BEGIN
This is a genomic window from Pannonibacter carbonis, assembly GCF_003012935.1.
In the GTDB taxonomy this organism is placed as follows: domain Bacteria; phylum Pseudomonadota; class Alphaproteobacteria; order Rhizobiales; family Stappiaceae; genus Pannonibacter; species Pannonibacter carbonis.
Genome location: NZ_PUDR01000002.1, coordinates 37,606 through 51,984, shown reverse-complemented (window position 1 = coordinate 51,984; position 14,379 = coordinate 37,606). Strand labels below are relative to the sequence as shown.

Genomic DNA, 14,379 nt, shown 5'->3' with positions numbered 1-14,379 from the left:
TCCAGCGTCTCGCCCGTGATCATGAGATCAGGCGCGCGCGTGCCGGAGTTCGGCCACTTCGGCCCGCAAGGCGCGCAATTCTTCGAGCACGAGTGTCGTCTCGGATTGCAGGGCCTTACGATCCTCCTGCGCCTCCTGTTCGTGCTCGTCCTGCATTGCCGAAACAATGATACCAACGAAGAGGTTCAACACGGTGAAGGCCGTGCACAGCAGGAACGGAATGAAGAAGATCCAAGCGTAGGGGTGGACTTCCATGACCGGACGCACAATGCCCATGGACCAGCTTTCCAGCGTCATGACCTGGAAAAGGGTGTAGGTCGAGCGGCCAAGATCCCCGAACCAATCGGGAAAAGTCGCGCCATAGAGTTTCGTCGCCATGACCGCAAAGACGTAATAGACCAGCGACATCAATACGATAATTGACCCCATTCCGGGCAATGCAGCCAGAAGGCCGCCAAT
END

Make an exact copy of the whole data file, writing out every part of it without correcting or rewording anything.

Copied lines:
This is a genomic window from Pannonibacter carbonis, assembly GCF_003012935.1.
In the GTDB taxonomy this organism is placed as follows: domain Bacteria; phylum Pseudomonadota; class Alphaproteobacteria; order Rhizobiales; family Stappiaceae; genus Pannonibacter; species Pannonibacter carbonis.
Genome location: NZ_PUDR01000002.1, coordinates 37,606 through 51,984, shown reverse-complemented (window position 1 = coordinate 51,984; position 14,379 = coordinate 37,606). Strand labels below are relative to the sequence as shown.

Genomic DNA, 14,379 nt, shown 5'->3' with positions numbered 1-14,379 from the left:
TCCAGCGTCTCGCCCGTGATCATGAGATCAGGCGCGCGCGTGCCGGAGTTCGGCCACTTCGGCCCGCAAGGCGCGCAATTCTTCGAGCACGAGTGTCGTCTCGGATTGCAGGGCCTTACGATCCTCCTGCGCCTCCTGTTCGTGCTCGTCCTGCATTGCCGAAACAATGATACCAACGAAGAGGTTCAACACGGTGAAGGCCGTGCACAGCAGGAACGGAATGAAGAAGATCCAAGCGTAGGGGTGGACTTCCATGACCGGACGCACAATGCCCATGGACCAGCTTTCCAGCGTCATGACCTGGAAAAGGGTGTAGGTCGAGCGGCCAAGATCCCCGAACCAATCGGGAAAAGTCGCGCCATAGAGTTTCGTCGCCATGACCGCAAAGACGTAATAGACCAGCGACATCAATACGATAATTGACCCCATTCCGGGCAATGCAGCCAGAAGGCCGCCAAT